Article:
It said that for 64 percent of Hindus to be truly Indian one had to belong to the religion and for 59 percent speaking Hindi was essential. There were wide divergences regarding the Partition of India, according to the report: 66 percent of Sikhs and 48 percent of Muslims considered it "bad", while only 37 percent of Hindus and 30 percent of Christians shared the view. Forty-three percent of Hindus, 30 percent of Muslims, 25 percent of Sikhs, and 37 percent of Christians said it was good, the report added.

In a sign of weakening caste barriers, Pew said that most Indians, 72 percent, from other castes said that they would be willing to have a Dalit as a neighbor. The report also included the non-sequitur that members of various religions saw themselves as different from adherents of other religions: 66 percent of Hindus see themselves as "very different" from Muslims who reciprocate the perception by 64 percent. But it also said that certain religious beliefs were shared by many people across the religious divide irrespective of their dogma.

Seventy-seven percent of both Hindus and Muslims, and 54 percent of Christians believed in Karma, and 32 percent of Christians believed in the "purifying power" of the waters of the Ganga, which 81 percent of Hindus also believed, the report said. There was significant acceptance of rebirth, by 27 percent of Muslims and 29 percent of Christians, it said. Three percent of Muslims and five percent of Christians said that there were many gods. "While these may seem like theological contradictions, for many Indians, calling oneself a Muslim or a Christian does not preclude believing in karma or reincarnation – beliefs that do not have a traditional, doctrinal basis in Islam or Christianity," Pew said.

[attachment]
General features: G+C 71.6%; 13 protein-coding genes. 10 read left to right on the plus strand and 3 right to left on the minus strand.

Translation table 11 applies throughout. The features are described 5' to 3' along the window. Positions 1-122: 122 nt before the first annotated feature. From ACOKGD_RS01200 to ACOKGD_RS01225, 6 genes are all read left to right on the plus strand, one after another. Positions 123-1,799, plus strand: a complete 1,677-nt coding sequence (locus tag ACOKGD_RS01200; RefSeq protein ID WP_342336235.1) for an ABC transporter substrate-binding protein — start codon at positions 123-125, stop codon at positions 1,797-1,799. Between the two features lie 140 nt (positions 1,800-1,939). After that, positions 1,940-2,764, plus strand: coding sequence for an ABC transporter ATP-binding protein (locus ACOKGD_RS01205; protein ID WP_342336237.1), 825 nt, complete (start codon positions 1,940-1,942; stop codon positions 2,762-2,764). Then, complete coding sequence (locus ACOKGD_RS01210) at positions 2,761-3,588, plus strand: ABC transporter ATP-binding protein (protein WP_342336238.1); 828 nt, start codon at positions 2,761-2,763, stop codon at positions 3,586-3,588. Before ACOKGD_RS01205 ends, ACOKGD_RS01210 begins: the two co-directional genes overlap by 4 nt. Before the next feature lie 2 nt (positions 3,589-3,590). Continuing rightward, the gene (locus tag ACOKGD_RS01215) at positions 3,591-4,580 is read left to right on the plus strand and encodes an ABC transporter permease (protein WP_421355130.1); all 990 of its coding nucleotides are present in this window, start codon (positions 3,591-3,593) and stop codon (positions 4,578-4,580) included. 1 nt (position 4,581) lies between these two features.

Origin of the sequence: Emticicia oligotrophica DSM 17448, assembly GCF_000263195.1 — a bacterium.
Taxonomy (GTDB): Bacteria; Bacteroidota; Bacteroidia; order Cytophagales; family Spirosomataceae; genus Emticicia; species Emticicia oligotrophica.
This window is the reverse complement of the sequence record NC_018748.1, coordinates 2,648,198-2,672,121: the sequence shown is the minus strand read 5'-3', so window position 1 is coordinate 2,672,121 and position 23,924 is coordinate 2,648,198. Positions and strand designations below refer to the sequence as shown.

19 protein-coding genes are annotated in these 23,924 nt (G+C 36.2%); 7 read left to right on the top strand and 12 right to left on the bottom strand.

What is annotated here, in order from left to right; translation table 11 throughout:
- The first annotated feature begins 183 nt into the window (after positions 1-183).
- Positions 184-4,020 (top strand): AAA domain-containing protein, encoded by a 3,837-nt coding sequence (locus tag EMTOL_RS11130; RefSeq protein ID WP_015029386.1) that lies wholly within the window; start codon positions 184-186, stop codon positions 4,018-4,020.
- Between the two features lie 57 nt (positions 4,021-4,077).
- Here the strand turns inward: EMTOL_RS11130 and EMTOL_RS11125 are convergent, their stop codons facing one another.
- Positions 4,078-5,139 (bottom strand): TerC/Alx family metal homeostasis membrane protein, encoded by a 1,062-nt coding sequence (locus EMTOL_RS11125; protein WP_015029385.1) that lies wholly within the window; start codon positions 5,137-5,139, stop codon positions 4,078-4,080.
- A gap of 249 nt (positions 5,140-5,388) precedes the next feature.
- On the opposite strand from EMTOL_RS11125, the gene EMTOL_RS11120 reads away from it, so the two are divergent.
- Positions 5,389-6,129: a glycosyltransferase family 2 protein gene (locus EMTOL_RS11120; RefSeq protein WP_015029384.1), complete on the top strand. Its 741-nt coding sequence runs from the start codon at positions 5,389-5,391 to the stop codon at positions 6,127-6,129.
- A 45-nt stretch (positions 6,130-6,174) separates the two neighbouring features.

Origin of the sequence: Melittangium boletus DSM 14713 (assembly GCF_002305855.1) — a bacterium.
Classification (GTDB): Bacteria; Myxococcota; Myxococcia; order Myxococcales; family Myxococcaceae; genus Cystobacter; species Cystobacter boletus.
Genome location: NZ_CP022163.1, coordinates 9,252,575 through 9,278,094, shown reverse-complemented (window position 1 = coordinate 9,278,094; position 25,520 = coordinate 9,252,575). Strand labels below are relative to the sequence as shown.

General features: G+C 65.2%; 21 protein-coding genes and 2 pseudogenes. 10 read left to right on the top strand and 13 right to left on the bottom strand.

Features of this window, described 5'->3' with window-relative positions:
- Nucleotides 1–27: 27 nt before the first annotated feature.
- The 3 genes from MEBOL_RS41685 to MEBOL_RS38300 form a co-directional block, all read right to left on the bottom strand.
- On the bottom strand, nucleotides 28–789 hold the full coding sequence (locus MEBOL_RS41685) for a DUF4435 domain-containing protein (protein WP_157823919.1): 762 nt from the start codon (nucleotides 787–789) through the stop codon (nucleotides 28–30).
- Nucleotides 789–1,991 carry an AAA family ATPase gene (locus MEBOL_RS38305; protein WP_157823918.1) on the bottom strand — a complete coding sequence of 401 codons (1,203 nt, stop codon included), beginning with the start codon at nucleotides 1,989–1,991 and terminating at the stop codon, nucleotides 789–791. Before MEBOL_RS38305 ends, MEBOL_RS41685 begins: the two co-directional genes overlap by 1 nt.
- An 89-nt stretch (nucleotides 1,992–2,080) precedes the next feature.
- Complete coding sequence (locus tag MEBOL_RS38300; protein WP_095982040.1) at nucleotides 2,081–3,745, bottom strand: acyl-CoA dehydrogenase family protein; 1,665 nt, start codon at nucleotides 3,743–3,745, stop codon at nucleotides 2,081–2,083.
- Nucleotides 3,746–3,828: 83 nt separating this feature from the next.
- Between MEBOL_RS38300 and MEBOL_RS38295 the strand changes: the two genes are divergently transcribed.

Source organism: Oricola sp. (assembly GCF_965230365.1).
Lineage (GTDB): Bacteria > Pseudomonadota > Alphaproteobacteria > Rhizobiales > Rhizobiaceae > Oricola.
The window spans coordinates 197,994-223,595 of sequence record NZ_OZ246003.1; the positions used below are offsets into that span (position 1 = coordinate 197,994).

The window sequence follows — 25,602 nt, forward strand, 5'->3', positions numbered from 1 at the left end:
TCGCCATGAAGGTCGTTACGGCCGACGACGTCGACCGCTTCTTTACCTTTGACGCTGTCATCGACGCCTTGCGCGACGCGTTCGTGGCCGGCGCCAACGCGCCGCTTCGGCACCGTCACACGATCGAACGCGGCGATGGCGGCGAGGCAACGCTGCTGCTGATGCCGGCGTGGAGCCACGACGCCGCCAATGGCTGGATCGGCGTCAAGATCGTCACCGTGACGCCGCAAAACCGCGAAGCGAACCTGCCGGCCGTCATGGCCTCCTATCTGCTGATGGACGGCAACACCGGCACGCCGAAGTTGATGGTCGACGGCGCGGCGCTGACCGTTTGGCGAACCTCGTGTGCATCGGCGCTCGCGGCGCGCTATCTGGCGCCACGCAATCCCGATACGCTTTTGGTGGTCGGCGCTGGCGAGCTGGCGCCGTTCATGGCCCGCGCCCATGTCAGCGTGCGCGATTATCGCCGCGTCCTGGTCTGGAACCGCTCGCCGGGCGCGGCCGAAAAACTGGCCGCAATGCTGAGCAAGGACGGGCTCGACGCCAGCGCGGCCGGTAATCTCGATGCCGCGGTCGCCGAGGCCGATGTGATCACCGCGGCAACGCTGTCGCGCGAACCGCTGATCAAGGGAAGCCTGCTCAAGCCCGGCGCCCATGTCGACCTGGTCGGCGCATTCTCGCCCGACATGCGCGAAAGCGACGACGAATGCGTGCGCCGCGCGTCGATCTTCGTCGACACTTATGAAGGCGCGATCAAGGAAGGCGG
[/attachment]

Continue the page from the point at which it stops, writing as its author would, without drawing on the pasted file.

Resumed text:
When it comes to marriages, there is still strong opposition to alliances across religious and caste lines.

Photo by James on Unsplash

When it comes to marriages, there is still strong opposition to alliances across religious and caste lines. A larger percentage of Muslims, 80 percent, than Hindus, 67 percent want to stop women of their religion from marrying outsiders, according to the report, which also found that 76 percent of Muslims and 65 percent of Hindus were against their men marrying outside their faith.

Among Sikhs, 59 percent were for stopping inter-religious marriages of their women and 58 percent for their men, the report said. Only 37 percent of Christians were against women of their religion marrying members of other religions, and 35 percent when it came to men having inter-religious marriages, it said.